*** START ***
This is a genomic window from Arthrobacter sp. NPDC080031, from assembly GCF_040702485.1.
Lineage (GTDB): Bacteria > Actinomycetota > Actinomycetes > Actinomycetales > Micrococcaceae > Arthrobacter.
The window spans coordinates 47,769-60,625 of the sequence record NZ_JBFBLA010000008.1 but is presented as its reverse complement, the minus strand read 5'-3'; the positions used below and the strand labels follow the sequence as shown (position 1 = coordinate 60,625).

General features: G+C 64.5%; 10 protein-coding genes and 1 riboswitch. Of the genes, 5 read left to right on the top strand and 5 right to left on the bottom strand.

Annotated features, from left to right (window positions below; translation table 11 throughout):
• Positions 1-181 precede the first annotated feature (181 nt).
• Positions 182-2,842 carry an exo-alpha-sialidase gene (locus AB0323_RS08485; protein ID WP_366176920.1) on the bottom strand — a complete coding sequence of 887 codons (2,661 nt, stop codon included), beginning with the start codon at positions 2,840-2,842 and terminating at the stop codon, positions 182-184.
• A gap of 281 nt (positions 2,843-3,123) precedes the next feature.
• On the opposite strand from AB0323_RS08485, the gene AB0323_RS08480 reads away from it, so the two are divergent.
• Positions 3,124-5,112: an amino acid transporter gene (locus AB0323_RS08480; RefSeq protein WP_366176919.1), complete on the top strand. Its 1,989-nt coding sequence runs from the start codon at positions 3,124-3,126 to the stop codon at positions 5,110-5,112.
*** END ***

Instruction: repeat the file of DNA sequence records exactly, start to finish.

This is a genomic window from Arthrobacter sp. NPDC080031, from assembly GCF_040702485.1.
Lineage (GTDB): Bacteria > Actinomycetota > Actinomycetes > Actinomycetales > Micrococcaceae > Arthrobacter.
The window spans coordinates 47,769-60,625 of the sequence record NZ_JBFBLA010000008.1 but is presented as its reverse complement, the minus strand read 5'-3'; the positions used below and the strand labels follow the sequence as shown (position 1 = coordinate 60,625).

General features: G+C 64.5%; 10 protein-coding genes and 1 riboswitch. Of the genes, 5 read left to right on the top strand and 5 right to left on the bottom strand.

Annotated features, from left to right (window positions below; translation table 11 throughout):
• Positions 1-181 precede the first annotated feature (181 nt).
• Positions 182-2,842 carry an exo-alpha-sialidase gene (locus AB0323_RS08485; protein ID WP_366176920.1) on the bottom strand — a complete coding sequence of 887 codons (2,661 nt, stop codon included), beginning with the start codon at positions 2,840-2,842 and terminating at the stop codon, positions 182-184.
• A gap of 281 nt (positions 2,843-3,123) precedes the next feature.
• On the opposite strand from AB0323_RS08485, the gene AB0323_RS08480 reads away from it, so the two are divergent.
• Positions 3,124-5,112: an amino acid transporter gene (locus AB0323_RS08480; RefSeq protein WP_366176919.1), complete on the top strand. Its 1,989-nt coding sequence runs from the start codon at positions 3,124-3,126 to the stop codon at positions 5,110-5,112.